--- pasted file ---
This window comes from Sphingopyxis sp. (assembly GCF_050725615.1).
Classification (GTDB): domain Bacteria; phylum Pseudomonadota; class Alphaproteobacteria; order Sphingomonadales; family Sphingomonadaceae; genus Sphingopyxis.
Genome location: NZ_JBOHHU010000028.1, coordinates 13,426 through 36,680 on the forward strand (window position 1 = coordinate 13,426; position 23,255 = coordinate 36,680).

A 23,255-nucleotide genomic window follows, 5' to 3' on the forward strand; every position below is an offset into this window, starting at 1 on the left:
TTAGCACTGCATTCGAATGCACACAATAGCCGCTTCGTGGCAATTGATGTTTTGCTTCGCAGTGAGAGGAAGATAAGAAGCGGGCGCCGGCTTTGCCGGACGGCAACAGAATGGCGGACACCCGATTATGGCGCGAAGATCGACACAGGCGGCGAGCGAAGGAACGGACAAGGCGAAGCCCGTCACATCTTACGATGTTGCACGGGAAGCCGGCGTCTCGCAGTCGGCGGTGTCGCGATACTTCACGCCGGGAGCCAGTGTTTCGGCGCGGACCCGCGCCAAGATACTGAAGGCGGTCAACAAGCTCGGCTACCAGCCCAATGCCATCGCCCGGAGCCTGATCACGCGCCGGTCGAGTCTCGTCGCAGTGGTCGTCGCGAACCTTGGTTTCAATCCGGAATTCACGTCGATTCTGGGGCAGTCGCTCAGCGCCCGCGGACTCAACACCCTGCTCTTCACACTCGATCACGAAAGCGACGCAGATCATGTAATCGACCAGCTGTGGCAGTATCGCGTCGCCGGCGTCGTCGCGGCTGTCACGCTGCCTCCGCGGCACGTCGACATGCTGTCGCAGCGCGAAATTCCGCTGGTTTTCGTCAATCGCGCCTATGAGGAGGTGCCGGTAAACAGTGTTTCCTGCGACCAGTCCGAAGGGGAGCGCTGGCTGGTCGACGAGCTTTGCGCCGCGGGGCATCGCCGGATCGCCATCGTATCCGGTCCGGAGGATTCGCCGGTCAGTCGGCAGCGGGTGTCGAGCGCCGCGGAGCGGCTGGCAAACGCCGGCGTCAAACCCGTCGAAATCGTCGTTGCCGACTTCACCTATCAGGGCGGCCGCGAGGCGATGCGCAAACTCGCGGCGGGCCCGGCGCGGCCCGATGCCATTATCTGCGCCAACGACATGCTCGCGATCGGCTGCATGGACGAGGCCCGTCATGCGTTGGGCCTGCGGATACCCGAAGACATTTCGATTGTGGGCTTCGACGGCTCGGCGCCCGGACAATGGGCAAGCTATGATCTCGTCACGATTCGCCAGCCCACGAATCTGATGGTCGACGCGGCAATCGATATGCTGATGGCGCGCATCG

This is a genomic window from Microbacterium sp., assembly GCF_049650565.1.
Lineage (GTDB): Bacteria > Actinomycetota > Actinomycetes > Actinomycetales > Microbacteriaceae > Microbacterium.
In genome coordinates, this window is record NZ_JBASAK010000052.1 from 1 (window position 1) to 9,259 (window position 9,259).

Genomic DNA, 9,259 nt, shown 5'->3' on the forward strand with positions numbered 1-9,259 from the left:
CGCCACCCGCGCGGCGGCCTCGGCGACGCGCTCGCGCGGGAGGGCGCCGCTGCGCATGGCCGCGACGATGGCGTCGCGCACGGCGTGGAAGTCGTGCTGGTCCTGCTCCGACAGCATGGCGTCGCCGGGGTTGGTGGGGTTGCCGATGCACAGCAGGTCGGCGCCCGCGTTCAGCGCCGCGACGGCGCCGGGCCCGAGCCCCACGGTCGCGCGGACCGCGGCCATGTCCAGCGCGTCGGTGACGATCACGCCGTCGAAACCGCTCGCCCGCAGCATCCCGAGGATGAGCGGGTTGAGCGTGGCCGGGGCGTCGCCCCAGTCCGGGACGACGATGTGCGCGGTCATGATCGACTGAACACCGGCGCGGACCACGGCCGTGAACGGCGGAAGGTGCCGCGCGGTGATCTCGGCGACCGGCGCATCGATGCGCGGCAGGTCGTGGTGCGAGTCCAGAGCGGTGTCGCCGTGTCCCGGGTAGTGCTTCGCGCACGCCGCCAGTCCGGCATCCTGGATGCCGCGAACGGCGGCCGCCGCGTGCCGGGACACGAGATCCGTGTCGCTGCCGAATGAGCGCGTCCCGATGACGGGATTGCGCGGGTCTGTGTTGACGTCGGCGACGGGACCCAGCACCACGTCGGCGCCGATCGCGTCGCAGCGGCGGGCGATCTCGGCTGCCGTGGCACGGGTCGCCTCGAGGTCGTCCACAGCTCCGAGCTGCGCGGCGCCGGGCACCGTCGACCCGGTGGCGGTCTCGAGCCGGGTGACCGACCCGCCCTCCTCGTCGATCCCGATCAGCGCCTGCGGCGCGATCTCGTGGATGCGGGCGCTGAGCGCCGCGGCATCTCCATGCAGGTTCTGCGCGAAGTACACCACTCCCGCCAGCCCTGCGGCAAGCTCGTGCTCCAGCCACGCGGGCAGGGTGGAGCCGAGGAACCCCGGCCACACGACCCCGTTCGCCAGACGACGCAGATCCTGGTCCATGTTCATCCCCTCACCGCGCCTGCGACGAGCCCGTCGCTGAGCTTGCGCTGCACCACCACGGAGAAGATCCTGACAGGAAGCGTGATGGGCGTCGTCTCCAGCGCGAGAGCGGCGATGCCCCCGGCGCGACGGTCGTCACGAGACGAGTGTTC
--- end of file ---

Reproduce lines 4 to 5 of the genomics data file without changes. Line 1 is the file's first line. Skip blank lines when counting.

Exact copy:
A 23,255-nucleotide genomic window follows, 5' to 3' on the forward strand; every position below is an offset into this window, starting at 1 on the left:
TTAGCACTGCATTCGAATGCACACAATAGCCGCTTCGTGGCAATTGATGTTTTGCTTCGCAGTGAGAGGAAGATAAGAAGCGGGCGCCGGCTTTGCCGGACGGCAACAGAATGGCGGACACCCGATTATGGCGCGAAGATCGACACAGGCGGCGAGCGAAGGAACGGACAAGGCGAAGCCCGTCACATCTTACGATGTTGCACGGGAAGCCGGCGTCTCGCAGTCGGCGGTGTCGCGATACTTCACGCCGGGAGCCAGTGTTTCGGCGCGGACCCGCGCCAAGATACTGAAGGCGGTCAACAAGCTCGGCTACCAGCCCAATGCCATCGCCCGGAGCCTGATCACGCGCCGGTCGAGTCTCGTCGCAGTGGTCGTCGCGAACCTTGGTTTCAATCCGGAATTCACGTCGATTCTGGGGCAGTCGCTCAGCGCCCGCGGACTCAACACCCTGCTCTTCACACTCGATCACGAAAGCGACGCAGATCATGTAATCGACCAGCTGTGGCAGTATCGCGTCGCCGGCGTCGTCGCGGCTGTCACGCTGCCTCCGCGGCACGTCGACATGCTGTCGCAGCGCGAAATTCCGCTGGTTTTCGTCAATCGCGCCTATGAGGAGGTGCCGGTAAACAGTGTTTCCTGCGACCAGTCCGAAGGGGAGCGCTGGCTGGTCGACGAGCTTTGCGCCGCGGGGCATCGCCGGATCGCCATCGTATCCGGTCCGGAGGATTCGCCGGTCAGTCGGCAGCGGGTGTCGAGCGCCGCGGAGCGGCTGGCAAACGCCGGCGTCAAACCCGTCGAAATCGTCGTTGCCGACTTCACCTATCAGGGCGGCCGCGAGGCGATGCGCAAACTCGCGGCGGGCCCGGCGCGGCCCGATGCCATTATCTGCGCCAACGACATGCTCGCGATCGGCTGCATGGACGAGGCCCGTCATGCGTTGGGCCTGCGGATACCCGAAGACATTTCGATTGTGGGCTTCGACGGCTCGGCGCCCGGACAATGGGCAAGCTATGATCTCGTCACGATTCGCCAGCCCACGAATCTGATGGTCGACGCGGCAATCGATATGCTGATGGCGCGCATCG